Transformation Competencies

From Regenerative Knowledge Commons

Transformation Competencies
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These are the competencies that enable a deeper kind of change to happen, best described by the word transformation. Transformation implies that underlying characteristics of the situation or system, community or individual, have changed for the good. Transformation competencies for Community Climate Coaches cover what can broadly be called ‘people skills’. This involves obvious areas such as communication skills and experience in facilitating groups, and also a good level of self-awareness so that a CCC can reflect on the processes they are facilitating, be open to explicit and unspoken feedback, and learn from and refine their practice as a Community Climate Coach.
Communities of Practice:
Curator(s): Steve Charter

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==1.a Change Competency: what is change competency in a community context?==

Individuals in a change-competent community or organisation develop attitudes and approaches that define a positive relationship to change. They value the ability to change as one of their primary responsibilities, understand that change will occur, expect it and effortlessly perform during and after the change.

Change competency is the presence of a community culture or organisational culture that expects change. That culture acts with the understanding, perspectives, language, tools and techniques that make change seamless and effortless. This competency makes change a part of what we normally do as a community.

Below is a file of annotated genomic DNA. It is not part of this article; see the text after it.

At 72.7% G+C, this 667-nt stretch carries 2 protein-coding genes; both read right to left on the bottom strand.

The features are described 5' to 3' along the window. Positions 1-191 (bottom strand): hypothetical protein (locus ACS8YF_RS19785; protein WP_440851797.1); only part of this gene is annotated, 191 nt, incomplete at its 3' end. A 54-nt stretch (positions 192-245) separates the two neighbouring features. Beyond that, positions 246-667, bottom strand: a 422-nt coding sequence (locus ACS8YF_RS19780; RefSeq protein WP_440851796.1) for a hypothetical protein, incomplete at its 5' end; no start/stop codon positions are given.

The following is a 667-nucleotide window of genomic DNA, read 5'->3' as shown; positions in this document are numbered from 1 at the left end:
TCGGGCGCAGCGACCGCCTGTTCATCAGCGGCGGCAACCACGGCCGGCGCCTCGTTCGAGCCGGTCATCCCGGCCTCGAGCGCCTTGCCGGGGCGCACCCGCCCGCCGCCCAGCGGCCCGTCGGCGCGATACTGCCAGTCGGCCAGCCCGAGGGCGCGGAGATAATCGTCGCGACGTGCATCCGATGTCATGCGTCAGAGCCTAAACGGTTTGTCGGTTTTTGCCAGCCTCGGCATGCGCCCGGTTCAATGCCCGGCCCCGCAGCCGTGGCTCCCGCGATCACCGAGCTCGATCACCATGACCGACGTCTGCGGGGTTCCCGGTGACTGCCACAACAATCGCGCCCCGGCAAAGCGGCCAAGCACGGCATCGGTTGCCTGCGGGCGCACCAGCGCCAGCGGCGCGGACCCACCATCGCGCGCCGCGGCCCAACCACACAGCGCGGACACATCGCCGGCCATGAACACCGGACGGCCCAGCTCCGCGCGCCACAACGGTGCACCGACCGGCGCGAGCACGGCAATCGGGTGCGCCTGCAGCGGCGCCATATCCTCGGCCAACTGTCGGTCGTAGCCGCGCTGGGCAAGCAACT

Source: adapted from

1.b: Competencies for Resilience (as a foundation for Transformation)

Resilience is increasingly recognised as being fundamentally important for healthy individuals, communities and organisations, particularly in response to complex and uncertain change. This recognition often arises from the noticeable lack of resilience in people's lives and communities, in our economic systems and in our physical and mental health. Resilience is also an increasingly strong theme for community engagement, conversations and action in response to the impacts of climate change. Therefore the theme of resilience will often be a more effective way to open up conversations and build engagement towards community action than talking directly or only about climate change. The theme of resilience also provides better opportunities to explore and respond to the underlying problems, the symptoms of which include climate change and multiple other inter-related social, economic and environmental crises. For this reason Resilience Competencies are seen as an essential foundation for Transformation Competencies.

The Resilience Competency Model from the Northeast Resiliency Consortium

Resilience: is an individual’s (or community’s) persistent development and application of knowledge, skills, and resources that effectively help them adapt to change and overcome adversity.